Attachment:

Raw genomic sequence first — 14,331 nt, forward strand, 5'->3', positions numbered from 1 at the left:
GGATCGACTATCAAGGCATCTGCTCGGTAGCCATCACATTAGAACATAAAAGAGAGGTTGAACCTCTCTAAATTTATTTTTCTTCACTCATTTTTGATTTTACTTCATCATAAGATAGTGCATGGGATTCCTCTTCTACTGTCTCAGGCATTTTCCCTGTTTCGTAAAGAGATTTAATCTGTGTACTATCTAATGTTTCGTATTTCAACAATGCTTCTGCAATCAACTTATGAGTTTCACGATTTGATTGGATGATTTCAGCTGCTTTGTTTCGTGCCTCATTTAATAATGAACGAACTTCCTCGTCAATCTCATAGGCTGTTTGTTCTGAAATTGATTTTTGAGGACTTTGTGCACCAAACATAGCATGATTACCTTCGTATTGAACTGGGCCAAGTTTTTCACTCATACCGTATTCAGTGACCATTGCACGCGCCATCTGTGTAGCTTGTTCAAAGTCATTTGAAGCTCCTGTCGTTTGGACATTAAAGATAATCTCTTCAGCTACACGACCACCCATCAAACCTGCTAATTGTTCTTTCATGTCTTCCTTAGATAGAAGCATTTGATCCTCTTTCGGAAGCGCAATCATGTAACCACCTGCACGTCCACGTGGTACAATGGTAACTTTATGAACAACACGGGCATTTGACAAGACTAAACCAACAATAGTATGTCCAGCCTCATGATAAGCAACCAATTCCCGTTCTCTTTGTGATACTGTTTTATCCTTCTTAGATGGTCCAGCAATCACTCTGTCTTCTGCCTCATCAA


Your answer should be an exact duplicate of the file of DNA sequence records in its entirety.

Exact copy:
Raw genomic sequence first — 14,331 nt, forward strand, 5'->3', positions numbered from 1 at the left:
GGATCGACTATCAAGGCATCTGCTCGGTAGCCATCACATTAGAACATAAAAGAGAGGTTGAACCTCTCTAAATTTATTTTTCTTCACTCATTTTTGATTTTACTTCATCATAAGATAGTGCATGGGATTCCTCTTCTACTGTCTCAGGCATTTTCCCTGTTTCGTAAAGAGATTTAATCTGTGTACTATCTAATGTTTCGTATTTCAACAATGCTTCTGCAATCAACTTATGAGTTTCACGATTTGATTGGATGATTTCAGCTGCTTTGTTTCGTGCCTCATTTAATAATGAACGAACTTCCTCGTCAATCTCATAGGCTGTTTGTTCTGAAATTGATTTTTGAGGACTTTGTGCACCAAACATAGCATGATTACCTTCGTATTGAACTGGGCCAAGTTTTTCACTCATACCGTATTCAGTGACCATTGCACGCGCCATCTGTGTAGCTTGTTCAAAGTCATTTGAAGCTCCTGTCGTTTGGACATTAAAGATAATCTCTTCAGCTACACGACCACCCATCAAACCTGCTAATTGTTCTTTCATGTCTTCCTTAGATAGAAGCATTTGATCCTCTTTCGGAAGCGCAATCATGTAACCACCTGCACGTCCACGTGGTACAATGGTAACTTTATGAACAACACGGGCATTTGACAAGACTAAACCAACAATAGTATGTCCAGCCTCATGATAAGCAACCAATTCCCGTTCTCTTTGTGATACTGTTTTATCCTTCTTAGATGGTCCAGCAATCACTCTGTCTTCTGCCTCATCAA